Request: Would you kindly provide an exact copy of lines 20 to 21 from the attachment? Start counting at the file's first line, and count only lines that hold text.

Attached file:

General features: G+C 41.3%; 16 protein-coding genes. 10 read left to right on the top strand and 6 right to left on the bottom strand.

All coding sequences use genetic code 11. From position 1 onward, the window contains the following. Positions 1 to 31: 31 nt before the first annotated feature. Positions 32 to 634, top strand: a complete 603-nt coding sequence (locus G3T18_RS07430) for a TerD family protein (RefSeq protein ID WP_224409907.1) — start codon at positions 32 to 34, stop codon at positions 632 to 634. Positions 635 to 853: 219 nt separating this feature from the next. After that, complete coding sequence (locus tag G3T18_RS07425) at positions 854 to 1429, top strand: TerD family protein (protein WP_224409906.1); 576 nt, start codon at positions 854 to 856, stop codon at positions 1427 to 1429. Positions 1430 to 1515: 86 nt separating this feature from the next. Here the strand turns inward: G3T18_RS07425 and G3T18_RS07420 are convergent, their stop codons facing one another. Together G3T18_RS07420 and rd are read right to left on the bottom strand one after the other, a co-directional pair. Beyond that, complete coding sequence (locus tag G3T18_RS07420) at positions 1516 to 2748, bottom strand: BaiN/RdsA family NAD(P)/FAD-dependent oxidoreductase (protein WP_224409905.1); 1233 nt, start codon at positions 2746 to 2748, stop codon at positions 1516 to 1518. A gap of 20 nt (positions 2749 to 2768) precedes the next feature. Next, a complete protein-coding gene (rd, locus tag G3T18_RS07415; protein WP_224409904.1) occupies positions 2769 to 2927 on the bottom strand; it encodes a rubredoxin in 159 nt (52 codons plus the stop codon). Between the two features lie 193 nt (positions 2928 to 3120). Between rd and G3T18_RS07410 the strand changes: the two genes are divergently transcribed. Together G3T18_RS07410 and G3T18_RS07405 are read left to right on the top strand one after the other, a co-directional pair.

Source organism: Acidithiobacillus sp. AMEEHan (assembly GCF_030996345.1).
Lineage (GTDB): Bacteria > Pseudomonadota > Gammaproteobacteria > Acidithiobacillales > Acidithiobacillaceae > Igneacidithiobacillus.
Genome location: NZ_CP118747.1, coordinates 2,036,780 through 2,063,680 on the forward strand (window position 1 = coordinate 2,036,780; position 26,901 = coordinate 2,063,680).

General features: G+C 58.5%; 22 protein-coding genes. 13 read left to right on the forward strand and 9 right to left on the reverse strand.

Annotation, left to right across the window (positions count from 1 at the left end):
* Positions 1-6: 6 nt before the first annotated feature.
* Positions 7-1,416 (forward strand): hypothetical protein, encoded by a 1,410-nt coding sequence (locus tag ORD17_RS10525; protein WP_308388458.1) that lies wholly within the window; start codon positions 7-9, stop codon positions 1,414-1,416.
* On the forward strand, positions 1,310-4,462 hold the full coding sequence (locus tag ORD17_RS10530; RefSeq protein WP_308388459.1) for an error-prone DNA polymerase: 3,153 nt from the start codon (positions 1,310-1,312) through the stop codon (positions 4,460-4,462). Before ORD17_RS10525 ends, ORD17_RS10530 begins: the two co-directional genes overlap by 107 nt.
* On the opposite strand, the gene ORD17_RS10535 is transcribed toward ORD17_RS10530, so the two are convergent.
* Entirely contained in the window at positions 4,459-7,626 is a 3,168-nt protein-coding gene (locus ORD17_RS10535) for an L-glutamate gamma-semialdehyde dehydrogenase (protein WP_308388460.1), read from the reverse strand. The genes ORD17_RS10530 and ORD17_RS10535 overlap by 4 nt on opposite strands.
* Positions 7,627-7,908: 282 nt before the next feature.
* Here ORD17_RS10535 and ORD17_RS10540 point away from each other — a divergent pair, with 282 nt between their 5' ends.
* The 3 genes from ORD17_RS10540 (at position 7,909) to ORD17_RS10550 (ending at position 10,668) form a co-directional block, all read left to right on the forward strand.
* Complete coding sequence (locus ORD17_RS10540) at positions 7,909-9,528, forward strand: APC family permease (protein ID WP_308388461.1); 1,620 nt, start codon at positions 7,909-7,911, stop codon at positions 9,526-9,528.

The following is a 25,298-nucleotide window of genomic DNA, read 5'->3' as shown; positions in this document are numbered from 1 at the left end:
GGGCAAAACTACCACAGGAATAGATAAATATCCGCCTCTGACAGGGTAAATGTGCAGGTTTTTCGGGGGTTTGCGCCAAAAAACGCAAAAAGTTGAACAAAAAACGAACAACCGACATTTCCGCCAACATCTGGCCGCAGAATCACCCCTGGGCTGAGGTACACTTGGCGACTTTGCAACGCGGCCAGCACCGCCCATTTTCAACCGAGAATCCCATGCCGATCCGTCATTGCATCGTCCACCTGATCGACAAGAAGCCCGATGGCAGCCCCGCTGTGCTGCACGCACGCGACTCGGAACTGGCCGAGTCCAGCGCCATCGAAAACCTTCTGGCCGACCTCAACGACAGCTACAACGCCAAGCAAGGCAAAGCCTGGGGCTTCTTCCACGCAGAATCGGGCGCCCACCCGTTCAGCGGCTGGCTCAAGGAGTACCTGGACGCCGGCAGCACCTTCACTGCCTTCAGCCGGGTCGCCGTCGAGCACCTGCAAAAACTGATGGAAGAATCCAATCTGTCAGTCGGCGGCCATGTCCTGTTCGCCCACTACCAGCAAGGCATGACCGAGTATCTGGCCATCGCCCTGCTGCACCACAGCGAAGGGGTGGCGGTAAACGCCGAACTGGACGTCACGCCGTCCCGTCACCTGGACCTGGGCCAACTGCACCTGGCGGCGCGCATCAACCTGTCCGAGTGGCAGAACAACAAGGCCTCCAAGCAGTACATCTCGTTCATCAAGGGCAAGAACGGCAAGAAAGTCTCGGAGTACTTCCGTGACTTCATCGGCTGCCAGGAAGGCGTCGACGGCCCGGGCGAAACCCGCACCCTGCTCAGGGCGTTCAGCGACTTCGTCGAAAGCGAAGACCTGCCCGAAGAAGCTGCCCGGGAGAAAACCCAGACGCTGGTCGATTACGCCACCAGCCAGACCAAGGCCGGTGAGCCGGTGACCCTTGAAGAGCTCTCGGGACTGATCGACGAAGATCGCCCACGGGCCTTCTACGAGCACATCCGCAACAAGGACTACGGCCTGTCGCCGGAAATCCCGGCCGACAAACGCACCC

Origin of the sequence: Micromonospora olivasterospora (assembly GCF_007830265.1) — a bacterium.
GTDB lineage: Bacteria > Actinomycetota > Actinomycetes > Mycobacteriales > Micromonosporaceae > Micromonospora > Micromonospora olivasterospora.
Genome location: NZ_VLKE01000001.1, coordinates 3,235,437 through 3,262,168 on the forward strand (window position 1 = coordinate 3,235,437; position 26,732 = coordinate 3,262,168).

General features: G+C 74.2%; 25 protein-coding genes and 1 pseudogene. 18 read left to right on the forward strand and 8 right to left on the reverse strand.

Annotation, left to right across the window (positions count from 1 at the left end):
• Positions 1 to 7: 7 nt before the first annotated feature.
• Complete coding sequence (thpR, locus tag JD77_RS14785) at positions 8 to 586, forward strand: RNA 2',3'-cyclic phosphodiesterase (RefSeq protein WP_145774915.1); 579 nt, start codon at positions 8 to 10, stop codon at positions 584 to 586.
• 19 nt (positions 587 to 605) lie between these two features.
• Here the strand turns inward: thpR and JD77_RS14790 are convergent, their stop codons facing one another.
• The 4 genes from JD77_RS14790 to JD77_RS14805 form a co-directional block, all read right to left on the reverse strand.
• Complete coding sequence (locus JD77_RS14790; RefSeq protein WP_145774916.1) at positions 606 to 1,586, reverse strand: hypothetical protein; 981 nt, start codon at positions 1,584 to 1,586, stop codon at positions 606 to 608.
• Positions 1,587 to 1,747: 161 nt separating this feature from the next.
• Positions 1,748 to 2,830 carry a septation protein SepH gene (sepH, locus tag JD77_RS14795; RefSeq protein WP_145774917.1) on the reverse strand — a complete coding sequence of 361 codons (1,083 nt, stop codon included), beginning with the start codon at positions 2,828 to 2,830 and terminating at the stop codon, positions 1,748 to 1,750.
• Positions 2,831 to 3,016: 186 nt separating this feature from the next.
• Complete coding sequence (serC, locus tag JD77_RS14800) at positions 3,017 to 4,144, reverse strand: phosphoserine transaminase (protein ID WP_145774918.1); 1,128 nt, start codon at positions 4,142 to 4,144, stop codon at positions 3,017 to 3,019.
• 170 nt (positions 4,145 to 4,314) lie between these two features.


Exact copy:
GTDB lineage: Bacteria > Actinomycetota > Actinomycetes > Mycobacteriales > Micromonosporaceae > Micromonospora > Micromonospora olivasterospora.
Genome location: NZ_VLKE01000001.1, coordinates 3,235,437 through 3,262,168 on the forward strand (window position 1 = coordinate 3,235,437; position 26,732 = coordinate 3,262,168).